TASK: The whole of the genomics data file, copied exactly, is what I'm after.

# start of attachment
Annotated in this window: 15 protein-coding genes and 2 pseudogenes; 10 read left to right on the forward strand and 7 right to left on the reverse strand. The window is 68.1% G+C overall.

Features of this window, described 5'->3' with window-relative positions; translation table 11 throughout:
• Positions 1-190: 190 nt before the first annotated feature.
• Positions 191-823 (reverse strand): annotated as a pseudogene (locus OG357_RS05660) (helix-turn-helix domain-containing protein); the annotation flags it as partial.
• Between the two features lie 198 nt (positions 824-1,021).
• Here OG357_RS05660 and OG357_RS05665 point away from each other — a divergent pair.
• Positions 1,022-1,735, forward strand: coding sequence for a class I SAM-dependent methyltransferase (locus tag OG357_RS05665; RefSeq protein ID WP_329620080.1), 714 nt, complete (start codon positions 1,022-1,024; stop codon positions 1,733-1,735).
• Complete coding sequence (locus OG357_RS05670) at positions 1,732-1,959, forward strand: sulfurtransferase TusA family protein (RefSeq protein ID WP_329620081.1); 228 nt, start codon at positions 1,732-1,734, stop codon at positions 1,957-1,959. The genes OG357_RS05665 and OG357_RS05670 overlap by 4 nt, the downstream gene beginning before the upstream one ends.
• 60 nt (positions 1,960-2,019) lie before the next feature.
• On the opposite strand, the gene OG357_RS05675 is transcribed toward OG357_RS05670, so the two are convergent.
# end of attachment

Annotated in this window: 15 protein-coding genes and 2 pseudogenes; 10 read left to right on the forward strand and 7 right to left on the reverse strand. The window is 68.1% G+C overall.

Features of this window, described 5'->3' with window-relative positions; translation table 11 throughout:
• Positions 1-190: 190 nt before the first annotated feature.
• Positions 191-823 (reverse strand): annotated as a pseudogene (locus OG357_RS05660) (helix-turn-helix domain-containing protein); the annotation flags it as partial.
• Between the two features lie 198 nt (positions 824-1,021).
• Here OG357_RS05660 and OG357_RS05665 point away from each other — a divergent pair.
• Positions 1,022-1,735, forward strand: coding sequence for a class I SAM-dependent methyltransferase (locus tag OG357_RS05665; RefSeq protein ID WP_329620080.1), 714 nt, complete (start codon positions 1,022-1,024; stop codon positions 1,733-1,735).
• Complete coding sequence (locus OG357_RS05670) at positions 1,732-1,959, forward strand: sulfurtransferase TusA family protein (RefSeq protein ID WP_329620081.1); 228 nt, start codon at positions 1,732-1,734, stop codon at positions 1,957-1,959. The genes OG357_RS05665 and OG357_RS05670 overlap by 4 nt, the downstream gene beginning before the upstream one ends.
• 60 nt (positions 1,960-2,019) lie before the next feature.
• On the opposite strand, the gene OG357_RS05675 is transcribed toward OG357_RS05670, so the two are convergent.